Business of Design

Crazy Crowdfunding: Bug Gun, Squirrels and More

Crazy Crowdfunding

Don Bayley | E+ | Getty Images

If you want to raise money for something these days, the answer often is: Ask the public for it.

Crowdfunding sites such as Kickstarter, Indiegogo and GoFundMe have become the go-to resource for projects as diverse as starting a business, turning an invention into reality or funding a personal goal or need.Talked-about tech—including the Pebble smartwatch and the vibrating HAPIfork—got a start on crowdfunding sites, and after the Boston Marathon bombings, friends and family of victims used such sites to raise money to help with medical bills.

Globally, more than a million successfully funded campaigns raised $2.7 billion in 2012, up 81 percent from the previous year, according to research firm Massolution. This year, it expects projects could clear $5 billion.

While there are plenty of projects that fall into the mainstream, others are more … unusual. Think potty parity, pizza and a salt-loaded rifle for pest control.

In fact, that's part of the crowdfunding appeal. Sites are a cheap way to gauge the market for a business or gadget, said Jack Vonder Heide, president of Technology Briefing Centers. "If people think it's a stupid idea, they're going to tell you very quickly," he said. Or campaigners might discover they've tapped into a surprise hit.

GoFundMe, Indiegogo and Kickstarter reported that these seven projects are among the more unique they've come across:

By Kelli B. Grant,
Posted 19 June 2013

Girls Need to Pee, Too

Image source: Kelly Lane

Goal: $30,000

Raised: $26,201

Lines for the ladies room often seem longer—particularly when restrooms are in short supply. That's been the case for years at the James J. Musso Boys & Girls Club in Lakeland, Fla., said director of development Kelly Lane. Because the facility was originally a boys club, male toilets outnumbered female ones by 3 to 1, requiring the female campers to use portable toilets for the past two summers. Lane said the club, like many nonprofits, was operating on a slim budget. "We needed the funds, but we needed it to have a built-in audience," she said. Their GoFundMe campaign, in conjunction with local fund-raising efforts, generated enough to build new restrooms, which opened in early June.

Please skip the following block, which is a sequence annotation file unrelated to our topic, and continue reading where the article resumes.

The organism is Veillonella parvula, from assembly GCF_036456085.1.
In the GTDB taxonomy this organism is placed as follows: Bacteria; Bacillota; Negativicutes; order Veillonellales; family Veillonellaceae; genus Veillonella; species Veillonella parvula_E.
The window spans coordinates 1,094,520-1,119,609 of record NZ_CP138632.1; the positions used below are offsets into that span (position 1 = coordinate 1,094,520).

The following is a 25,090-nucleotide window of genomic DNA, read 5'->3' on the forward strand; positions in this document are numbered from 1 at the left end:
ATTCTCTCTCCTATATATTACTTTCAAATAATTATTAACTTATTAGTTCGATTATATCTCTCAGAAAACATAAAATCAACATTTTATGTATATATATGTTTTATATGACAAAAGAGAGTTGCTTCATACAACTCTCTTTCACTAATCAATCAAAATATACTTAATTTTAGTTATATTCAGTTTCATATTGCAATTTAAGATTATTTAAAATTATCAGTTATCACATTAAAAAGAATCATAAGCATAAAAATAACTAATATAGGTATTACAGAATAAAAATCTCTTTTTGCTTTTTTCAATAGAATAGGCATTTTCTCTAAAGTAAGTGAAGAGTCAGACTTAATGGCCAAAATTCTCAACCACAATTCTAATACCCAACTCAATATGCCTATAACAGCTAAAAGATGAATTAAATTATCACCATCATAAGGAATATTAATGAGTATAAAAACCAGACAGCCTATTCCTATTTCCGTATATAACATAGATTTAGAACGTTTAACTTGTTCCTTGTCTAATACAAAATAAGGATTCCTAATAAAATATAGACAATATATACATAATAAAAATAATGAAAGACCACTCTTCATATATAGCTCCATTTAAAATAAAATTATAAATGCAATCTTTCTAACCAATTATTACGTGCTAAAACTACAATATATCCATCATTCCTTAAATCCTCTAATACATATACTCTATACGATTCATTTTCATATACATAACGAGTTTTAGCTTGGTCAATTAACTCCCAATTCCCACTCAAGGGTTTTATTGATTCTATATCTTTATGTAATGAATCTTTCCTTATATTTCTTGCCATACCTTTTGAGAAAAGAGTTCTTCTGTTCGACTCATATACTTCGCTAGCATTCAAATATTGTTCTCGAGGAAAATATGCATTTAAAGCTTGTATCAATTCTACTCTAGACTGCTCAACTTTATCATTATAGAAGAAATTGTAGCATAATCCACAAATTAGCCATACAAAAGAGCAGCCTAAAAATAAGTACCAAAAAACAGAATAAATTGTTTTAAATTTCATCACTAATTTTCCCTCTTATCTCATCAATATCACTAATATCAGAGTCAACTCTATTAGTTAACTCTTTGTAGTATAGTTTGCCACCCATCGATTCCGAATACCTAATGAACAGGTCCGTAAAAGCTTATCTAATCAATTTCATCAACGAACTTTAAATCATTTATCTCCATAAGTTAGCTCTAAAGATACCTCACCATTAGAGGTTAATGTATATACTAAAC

Pizza Brain

Image source: Pizza Brain

Goal: $15,000

Raised: $16,587

"There's a museum out there dedicated to french fries, kiwis, chocolate, Pez dispensers,even burnt food—and yet, no one has ever thought to curate a museum honoring what is arguably the most celebrated food on the planet," wrote the would-be museum founders in early 2012, when their Kickstarter goal launched. A year earlier, Guinness World Records had dubbed the pizza memorabilia collection the largest in the world. Of the 326 backers, 285 gave enough to enjoy some free pizza—claimable since the restaurant-museum opened in September 2012.


Image source: Bugasalt

Goal: $15,000

Raised: $577,636

A pinch of table salt in this miniature shotgun packs enough power to kill flies and other insects within a 3-foot range. Creator Lorenzo Maggiore was hoping to raise enough to produce at least one small run of the Bug-A-Salt; by the time the Indiegogo campaign ended, buyers had bought more than 21,000. "It was very strange, surreal," said Maggiore. Bug-A-Salt was a one-man operation at the time, so Maggiore hired a team to help him meet the demand. The device started shipping a month later, and is now on sale at

Restore the "Furthur Bus"

Image source: Jason P. Johnson

Goal: $10,000

Raised: $10,530

Years after author Ken Kesey's road trip on the psychedelic Furthur Bus (immortalized in Tom Wolfe's "The Electric Kool-Aid Acid Test"), Kesey parked the bus in a swamp on his property in Oregon. His son and daughter-in-law, Zane and Stephanie Kesey, reunited with some of Kesey's Merry Pranksters in 2005 to haul the bus out, said Jason Johnson, director of the nonprofit Furthur Down the Road Foundation. The first round of fundraising on GoFundMe helped set up the foundation, but it's just the start. "Our goal is to raise $1 million by the end of 2014," he said. "We will be restoring it with the help of a great number of artists and restoration experts."

Inman Park Squirrel Census

Image source: Jason Travis

Goal: $7,500

Raised: $8,982

If an acorn falls in the forest, how many squirrels will fight over it? Unpaid researchers and volunteers conducted a census of squirrels in the Inman Park neighborhood of Atlanta in early 2012. Their Kickstarter goal came in after the fact, to print a run of posters of infographics using its data—detailing counts, clusters and individual squirrel details—and to fund future censuses. More than 100 backers bought in, 68 of them contributing enough for a free poster. "Everybody has a squirrel story, because we interact with them on a daily basis," said organizer Jamie Allen. "We knew we had an audience for this sort of thing."


Image source: Chatype

Goal: $10,000

Raised: $11,476

No city is complete without its own font, said the creators of this Kickstarter project, which set out in 2012 to create a unique typeface for Chattanooga, Tenn.—the first such custom typeface for a municipality. Now Chatype can be spotted on the city's website and library signage, among other places. The font is also available as a free download for users who watch a three-minute video.

Help Robert Make Aviation History

Image source: Robert Pinksten

Goal: $5,500

Raised: $2,050

Within 24 hours of turning 17 in July, Robert Pinksten is hoping to take the tests to become licensed as both a helicopter and airplane pilot. Doing so would set an aviation record. "I'm the only person in the United States who has even tried, to my knowledge," he said. In early June, Pinksten was still less than half-way to his goal on GoFundMe; he plans to take out a loan for the balance if necessary.